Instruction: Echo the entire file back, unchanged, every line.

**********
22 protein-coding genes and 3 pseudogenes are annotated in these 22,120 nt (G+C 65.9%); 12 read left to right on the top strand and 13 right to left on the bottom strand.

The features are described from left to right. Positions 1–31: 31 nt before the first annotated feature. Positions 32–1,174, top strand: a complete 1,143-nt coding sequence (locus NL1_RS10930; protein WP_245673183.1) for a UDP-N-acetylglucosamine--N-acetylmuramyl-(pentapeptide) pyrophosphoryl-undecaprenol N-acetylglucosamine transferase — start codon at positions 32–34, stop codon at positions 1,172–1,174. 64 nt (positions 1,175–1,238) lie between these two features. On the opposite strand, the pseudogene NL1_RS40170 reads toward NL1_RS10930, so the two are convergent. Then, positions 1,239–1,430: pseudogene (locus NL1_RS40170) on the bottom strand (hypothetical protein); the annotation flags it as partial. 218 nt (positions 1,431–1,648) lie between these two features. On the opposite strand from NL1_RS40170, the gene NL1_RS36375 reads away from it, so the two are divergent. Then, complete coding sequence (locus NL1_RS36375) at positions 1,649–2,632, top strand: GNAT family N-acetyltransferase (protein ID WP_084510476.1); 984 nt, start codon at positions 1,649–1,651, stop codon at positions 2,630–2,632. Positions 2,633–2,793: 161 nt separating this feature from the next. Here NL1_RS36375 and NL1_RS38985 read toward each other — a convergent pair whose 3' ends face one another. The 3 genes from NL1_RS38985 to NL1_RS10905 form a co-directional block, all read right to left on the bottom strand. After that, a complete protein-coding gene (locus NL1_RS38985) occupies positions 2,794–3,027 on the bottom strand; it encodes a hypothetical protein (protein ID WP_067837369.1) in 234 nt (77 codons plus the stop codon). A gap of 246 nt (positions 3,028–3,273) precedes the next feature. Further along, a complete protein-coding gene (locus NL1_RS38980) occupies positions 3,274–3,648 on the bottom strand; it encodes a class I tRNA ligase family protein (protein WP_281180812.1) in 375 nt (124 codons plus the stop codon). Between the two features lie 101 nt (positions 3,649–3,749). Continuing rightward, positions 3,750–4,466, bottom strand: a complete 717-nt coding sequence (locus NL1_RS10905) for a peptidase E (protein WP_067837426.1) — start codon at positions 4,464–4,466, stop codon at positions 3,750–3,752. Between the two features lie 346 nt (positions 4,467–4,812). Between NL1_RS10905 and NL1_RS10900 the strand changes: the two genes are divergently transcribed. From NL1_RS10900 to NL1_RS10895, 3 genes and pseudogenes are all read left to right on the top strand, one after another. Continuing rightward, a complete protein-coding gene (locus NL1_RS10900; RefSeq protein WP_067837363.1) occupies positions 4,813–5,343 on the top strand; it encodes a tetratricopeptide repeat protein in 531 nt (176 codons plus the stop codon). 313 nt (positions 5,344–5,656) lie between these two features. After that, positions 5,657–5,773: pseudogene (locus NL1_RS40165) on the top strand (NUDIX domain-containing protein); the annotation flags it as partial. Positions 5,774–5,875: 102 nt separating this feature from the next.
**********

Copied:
22 protein-coding genes and 3 pseudogenes are annotated in these 22,120 nt (G+C 65.9%); 12 read left to right on the top strand and 13 right to left on the bottom strand.

The features are described from left to right. Positions 1–31: 31 nt before the first annotated feature. Positions 32–1,174, top strand: a complete 1,143-nt coding sequence (locus NL1_RS10930; protein WP_245673183.1) for a UDP-N-acetylglucosamine--N-acetylmuramyl-(pentapeptide) pyrophosphoryl-undecaprenol N-acetylglucosamine transferase — start codon at positions 32–34, stop codon at positions 1,172–1,174. 64 nt (positions 1,175–1,238) lie between these two features. On the opposite strand, the pseudogene NL1_RS40170 reads toward NL1_RS10930, so the two are convergent. Then, positions 1,239–1,430: pseudogene (locus NL1_RS40170) on the bottom strand (hypothetical protein); the annotation flags it as partial. 218 nt (positions 1,431–1,648) lie between these two features. On the opposite strand from NL1_RS40170, the gene NL1_RS36375 reads away from it, so the two are divergent. Then, complete coding sequence (locus NL1_RS36375) at positions 1,649–2,632, top strand: GNAT family N-acetyltransferase (protein ID WP_084510476.1); 984 nt, start codon at positions 1,649–1,651, stop codon at positions 2,630–2,632. Positions 2,633–2,793: 161 nt separating this feature from the next. Here NL1_RS36375 and NL1_RS38985 read toward each other — a convergent pair whose 3' ends face one another. The 3 genes from NL1_RS38985 to NL1_RS10905 form a co-directional block, all read right to left on the bottom strand. After that, a complete protein-coding gene (locus NL1_RS38985) occupies positions 2,794–3,027 on the bottom strand; it encodes a hypothetical protein (protein ID WP_067837369.1) in 234 nt (77 codons plus the stop codon). A gap of 246 nt (positions 3,028–3,273) precedes the next feature. Further along, a complete protein-coding gene (locus NL1_RS38980) occupies positions 3,274–3,648 on the bottom strand; it encodes a class I tRNA ligase family protein (protein WP_281180812.1) in 375 nt (124 codons plus the stop codon). Between the two features lie 101 nt (positions 3,649–3,749). Continuing rightward, positions 3,750–4,466, bottom strand: a complete 717-nt coding sequence (locus NL1_RS10905) for a peptidase E (protein WP_067837426.1) — start codon at positions 4,464–4,466, stop codon at positions 3,750–3,752. Between the two features lie 346 nt (positions 4,467–4,812). Between NL1_RS10905 and NL1_RS10900 the strand changes: the two genes are divergently transcribed. From NL1_RS10900 to NL1_RS10895, 3 genes and pseudogenes are all read left to right on the top strand, one after another. Continuing rightward, a complete protein-coding gene (locus NL1_RS10900; RefSeq protein WP_067837363.1) occupies positions 4,813–5,343 on the top strand; it encodes a tetratricopeptide repeat protein in 531 nt (176 codons plus the stop codon). 313 nt (positions 5,344–5,656) lie between these two features. After that, positions 5,657–5,773: pseudogene (locus NL1_RS40165) on the top strand (NUDIX domain-containing protein); the annotation flags it as partial. Positions 5,774–5,875: 102 nt separating this feature from the next.